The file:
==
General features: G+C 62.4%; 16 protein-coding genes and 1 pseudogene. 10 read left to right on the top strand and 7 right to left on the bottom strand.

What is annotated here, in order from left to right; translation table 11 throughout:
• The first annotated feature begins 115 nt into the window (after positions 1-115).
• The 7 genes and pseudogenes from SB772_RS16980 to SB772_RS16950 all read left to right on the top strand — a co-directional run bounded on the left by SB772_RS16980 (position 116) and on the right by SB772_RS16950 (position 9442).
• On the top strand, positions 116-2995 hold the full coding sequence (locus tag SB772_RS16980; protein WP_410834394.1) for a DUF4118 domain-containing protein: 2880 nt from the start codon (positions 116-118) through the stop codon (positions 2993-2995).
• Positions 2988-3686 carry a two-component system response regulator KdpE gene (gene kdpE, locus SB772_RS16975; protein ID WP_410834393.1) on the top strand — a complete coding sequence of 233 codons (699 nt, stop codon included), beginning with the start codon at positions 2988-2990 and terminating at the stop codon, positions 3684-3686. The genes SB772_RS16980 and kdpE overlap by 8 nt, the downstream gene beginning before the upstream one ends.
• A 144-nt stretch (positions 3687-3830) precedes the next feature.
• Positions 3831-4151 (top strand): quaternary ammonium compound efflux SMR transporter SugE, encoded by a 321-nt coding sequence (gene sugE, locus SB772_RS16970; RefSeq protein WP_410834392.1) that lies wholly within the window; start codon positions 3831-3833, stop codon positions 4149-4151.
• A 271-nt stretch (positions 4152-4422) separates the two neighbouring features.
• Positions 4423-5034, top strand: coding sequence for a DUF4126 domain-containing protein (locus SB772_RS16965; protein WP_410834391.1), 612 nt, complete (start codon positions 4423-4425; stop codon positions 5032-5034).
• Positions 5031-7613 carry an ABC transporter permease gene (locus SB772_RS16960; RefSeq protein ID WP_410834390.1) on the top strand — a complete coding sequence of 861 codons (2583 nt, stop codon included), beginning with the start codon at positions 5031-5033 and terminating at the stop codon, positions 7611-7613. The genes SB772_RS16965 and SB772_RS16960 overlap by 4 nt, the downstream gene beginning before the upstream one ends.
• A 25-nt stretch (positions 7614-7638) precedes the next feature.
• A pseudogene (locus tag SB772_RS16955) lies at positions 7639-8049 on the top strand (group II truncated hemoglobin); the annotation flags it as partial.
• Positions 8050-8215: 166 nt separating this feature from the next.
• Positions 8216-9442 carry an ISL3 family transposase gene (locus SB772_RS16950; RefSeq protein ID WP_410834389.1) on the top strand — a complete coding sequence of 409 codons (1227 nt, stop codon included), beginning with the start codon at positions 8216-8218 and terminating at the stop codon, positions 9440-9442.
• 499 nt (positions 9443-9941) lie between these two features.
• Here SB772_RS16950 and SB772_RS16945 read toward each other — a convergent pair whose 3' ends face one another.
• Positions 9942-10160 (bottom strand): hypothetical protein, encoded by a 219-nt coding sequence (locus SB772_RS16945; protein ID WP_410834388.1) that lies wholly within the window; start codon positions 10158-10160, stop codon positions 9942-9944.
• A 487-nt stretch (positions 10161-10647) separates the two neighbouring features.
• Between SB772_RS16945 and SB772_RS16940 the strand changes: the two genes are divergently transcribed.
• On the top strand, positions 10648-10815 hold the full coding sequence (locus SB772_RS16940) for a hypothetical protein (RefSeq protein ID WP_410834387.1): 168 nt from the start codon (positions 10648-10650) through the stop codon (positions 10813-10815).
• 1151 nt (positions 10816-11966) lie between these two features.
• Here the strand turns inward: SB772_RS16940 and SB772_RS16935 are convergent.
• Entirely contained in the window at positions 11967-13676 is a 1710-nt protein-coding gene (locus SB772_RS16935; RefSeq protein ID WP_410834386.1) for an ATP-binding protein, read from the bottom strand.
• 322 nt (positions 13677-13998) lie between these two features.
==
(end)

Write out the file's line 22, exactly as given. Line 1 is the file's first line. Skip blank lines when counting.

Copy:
• 1151 nt (positions 10816-11966) lie between these two features.